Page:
Financial pressure leading cause of youth depression

By Thuy Quynh, My Y   September 12, 2023 | 06:00 am PT
The pressure to make money in this economic recession has many young people in Vietnam struggling with chronic stress and mental disorders.
Scores of young people in Vietnam are suffering financial pressure that has led to emotional and mental problems. Photo illustration by Freepik

Scores of young people in Vietnam are suffering financial pressure that has led to emotional and mental problems. Photo illustration by Freepik

Growing up with a rooted prejudice that men should be the breadwinner of the family and carry the monetary burden, 30-year-old Duc spent all of his time since graduating university on work instead of focusing on his romantic relationship. He eventually broke up with his five-year girlfriend to "pursue a career."

Confident in his expertise in the fields of information technology and stock trading, Duc started investing in the stock market. He did earn some profits in the beginning, but his investment portfolio started to reverse shortly afterwards.

He then quickly fell into the downward spiral of losing money investing, borrowing money from friends aiming to cover the losses, and continuing to lose that money again.

Duc ended up owing a total of VND2 billion ($83,100), not including his house mortgage. He started struggling with chronic insomnia, turned to alcohol for stress relief, cut down on his social connections, and then even occasionally began talking to himself.

He was eventually hospitalized last month and was diagnosed with depression by Dr. Tran Thi Hong Thu, vice president of the Hanoi-based Mai Huong Daytime Psychiatric Hospital.

Hoang, a married man with children, is another patient diagnosed with mental issues as a result of financial pressure.

Having to pay almost VND50 million a month on family living expenses, Hoang and his wife, a bank executive, often felt the heavy strain of financial pressure weighing on their lives. Though his wife often worked overtime and would regularly return home at 9 p.m., they still had to ask around to borrow money from their relatives and friends every time they encountered unexpected costs. The couple eventually began arguing about financial issues.

Hoang decided to quit his office job and established his own business to hopefully make more money, only to realize that running a company was not as easy as he expected. His business suffered losses and he couldn't even pay his employees' salaries despite the fact that he tried borrowing money from his connections to maintain his business' cash flow.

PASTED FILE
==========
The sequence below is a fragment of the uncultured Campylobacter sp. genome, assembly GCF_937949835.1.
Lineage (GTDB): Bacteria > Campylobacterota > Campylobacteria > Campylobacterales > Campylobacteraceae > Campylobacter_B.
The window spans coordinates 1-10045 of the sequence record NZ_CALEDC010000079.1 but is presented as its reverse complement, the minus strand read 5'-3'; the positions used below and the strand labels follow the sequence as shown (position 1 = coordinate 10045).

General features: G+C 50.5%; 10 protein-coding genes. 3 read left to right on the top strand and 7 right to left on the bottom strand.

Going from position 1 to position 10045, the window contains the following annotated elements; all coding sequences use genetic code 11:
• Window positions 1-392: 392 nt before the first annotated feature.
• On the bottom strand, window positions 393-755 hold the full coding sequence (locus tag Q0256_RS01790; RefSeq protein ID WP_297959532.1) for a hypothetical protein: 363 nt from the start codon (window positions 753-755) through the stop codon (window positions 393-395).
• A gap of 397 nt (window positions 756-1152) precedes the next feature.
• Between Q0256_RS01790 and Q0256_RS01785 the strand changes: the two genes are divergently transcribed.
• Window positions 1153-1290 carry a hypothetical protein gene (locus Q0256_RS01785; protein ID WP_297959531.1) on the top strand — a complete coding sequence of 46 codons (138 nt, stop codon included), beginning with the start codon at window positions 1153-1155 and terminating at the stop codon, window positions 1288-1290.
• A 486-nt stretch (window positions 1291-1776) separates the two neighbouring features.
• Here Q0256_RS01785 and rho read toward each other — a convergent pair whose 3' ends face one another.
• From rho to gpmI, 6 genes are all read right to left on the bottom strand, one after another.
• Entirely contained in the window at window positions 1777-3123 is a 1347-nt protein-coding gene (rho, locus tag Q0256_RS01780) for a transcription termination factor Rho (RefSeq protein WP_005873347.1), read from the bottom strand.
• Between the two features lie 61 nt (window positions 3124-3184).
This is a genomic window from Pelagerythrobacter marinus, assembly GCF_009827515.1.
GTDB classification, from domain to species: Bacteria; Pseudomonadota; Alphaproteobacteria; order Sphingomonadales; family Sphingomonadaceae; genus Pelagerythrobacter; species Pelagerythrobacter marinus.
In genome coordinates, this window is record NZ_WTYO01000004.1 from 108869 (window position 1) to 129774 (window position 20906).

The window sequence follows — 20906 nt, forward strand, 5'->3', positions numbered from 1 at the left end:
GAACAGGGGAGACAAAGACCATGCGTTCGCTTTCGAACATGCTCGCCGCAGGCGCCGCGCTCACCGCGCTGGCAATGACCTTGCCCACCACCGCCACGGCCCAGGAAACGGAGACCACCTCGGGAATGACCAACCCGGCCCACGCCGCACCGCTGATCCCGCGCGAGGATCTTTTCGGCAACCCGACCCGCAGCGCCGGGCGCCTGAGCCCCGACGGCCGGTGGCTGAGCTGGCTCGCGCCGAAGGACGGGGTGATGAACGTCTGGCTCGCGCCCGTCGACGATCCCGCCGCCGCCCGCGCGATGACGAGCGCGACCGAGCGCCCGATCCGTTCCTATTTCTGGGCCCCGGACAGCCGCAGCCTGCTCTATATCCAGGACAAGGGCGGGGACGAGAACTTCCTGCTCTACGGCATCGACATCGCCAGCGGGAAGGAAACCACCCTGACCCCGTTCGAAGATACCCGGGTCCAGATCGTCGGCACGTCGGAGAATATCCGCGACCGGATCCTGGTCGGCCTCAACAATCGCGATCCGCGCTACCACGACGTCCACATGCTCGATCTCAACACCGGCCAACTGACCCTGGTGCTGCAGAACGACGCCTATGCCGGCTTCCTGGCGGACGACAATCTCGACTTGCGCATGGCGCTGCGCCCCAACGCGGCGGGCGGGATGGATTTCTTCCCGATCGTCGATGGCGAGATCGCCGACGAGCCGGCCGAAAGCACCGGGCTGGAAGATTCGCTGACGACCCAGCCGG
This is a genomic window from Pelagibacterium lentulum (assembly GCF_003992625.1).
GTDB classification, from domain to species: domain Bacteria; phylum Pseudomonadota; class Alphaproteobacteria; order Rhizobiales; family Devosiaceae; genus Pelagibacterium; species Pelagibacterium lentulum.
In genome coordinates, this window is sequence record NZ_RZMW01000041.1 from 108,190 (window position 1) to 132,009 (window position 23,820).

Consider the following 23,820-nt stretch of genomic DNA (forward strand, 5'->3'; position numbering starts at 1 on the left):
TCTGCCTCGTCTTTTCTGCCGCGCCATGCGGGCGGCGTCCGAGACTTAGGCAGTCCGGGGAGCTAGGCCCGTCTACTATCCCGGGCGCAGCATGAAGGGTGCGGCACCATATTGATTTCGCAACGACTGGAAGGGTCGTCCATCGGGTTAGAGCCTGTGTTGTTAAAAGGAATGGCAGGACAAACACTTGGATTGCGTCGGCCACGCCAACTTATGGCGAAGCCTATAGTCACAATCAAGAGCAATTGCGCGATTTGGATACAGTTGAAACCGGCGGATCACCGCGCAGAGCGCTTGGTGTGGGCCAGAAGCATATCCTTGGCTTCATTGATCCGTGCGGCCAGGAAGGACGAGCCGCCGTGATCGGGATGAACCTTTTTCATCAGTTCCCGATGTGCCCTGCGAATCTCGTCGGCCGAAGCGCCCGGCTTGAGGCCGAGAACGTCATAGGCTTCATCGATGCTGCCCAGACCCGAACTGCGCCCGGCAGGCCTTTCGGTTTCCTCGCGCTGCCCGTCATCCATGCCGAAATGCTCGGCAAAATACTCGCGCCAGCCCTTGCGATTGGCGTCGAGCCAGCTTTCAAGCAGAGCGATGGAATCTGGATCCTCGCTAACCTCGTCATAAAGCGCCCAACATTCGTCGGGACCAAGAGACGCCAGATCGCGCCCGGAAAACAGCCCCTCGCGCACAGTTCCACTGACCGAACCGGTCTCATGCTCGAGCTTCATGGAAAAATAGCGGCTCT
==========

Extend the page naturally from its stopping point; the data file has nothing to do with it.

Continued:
The man then suffered from insomnia, alcohol addiction, an eating disorder, and a resistance to communications with others. He underwent a health check-up last month and was diagnosed with depression.

According to Thu, broken down in terms of age, around 50% of the 100-200 patients at Mai Huong Daytime Psychiatric Hospital are "people of younger ages." In terms of the cause behind these patients' anxiety, financial reasons proved to be a popular root, with around 20% of all patients reporting that they were under such pressure. Many among these patients are white-collar workers and young businessmen.

Things are similar in southern Vietnam, where roughly 60% of patients at HCMC Psychiatric Hospital are under 30, said the hospital's Dr. Huynh Thanh Hien. The majority of this group of patients are students and young people who just started working professionally.

Alongside biological and genetic causes, Hien said that many of these patients are depressed because of their inability to adapt to unexpected events, which makes them more likely to fail to overcome hardships and feel hopeless when they encounter challenges to their plans of "getting rich."

"Many patients reported that they were under financial pressure as they saw their get-rich-quick dreams shatter when they lost their capital resources because of the ups and downs in the labor, stock and cryptocurrency trading markets," Hien said.

"That made them feel hopeless with their lives, which then led to depression and other mental disorders."

If not being treated in time, people with depression might have many things in their life sacrificed because of their situation, namely their social connections, relationships, physical and mental health, or even their own lives.

Doctors recommend that those under financial pressure seek help from their families or professional medical practitioners. According to Thu, symptoms of serious disorders could range from insomnia, exhaustion, and moodiness to eating disorders, a resistance to communication, or an over-reliance on alcohol, and especially suicidal thoughts.

Other suggestions to avoid stress caused by financial issues include thoroughly planning agendas to achieve goals, spending time on stress-relieving activities such as meditation and doing yoga, and talking to family members, friends, or coworkers.

"It is hard to avoid having financial burdens in this modern era," Thu said. "But you should not trade your mental health for financial fulfillment."

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